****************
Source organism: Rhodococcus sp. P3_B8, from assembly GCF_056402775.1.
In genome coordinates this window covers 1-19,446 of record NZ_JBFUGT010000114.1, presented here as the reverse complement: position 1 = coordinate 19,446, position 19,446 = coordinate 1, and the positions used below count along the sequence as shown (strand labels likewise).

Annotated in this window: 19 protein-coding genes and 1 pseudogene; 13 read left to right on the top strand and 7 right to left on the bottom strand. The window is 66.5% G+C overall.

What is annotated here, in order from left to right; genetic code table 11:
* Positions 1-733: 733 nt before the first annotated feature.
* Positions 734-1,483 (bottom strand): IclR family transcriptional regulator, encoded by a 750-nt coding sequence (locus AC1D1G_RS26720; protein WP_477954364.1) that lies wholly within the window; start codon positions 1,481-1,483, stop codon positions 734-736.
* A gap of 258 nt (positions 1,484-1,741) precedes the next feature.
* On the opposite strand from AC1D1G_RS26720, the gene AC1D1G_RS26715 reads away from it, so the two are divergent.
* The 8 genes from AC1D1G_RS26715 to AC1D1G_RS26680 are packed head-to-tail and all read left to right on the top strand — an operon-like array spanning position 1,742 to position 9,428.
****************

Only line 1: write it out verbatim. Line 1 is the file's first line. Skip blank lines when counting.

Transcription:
Source organism: Rhodococcus sp. P3_B8, from assembly GCF_056402775.1.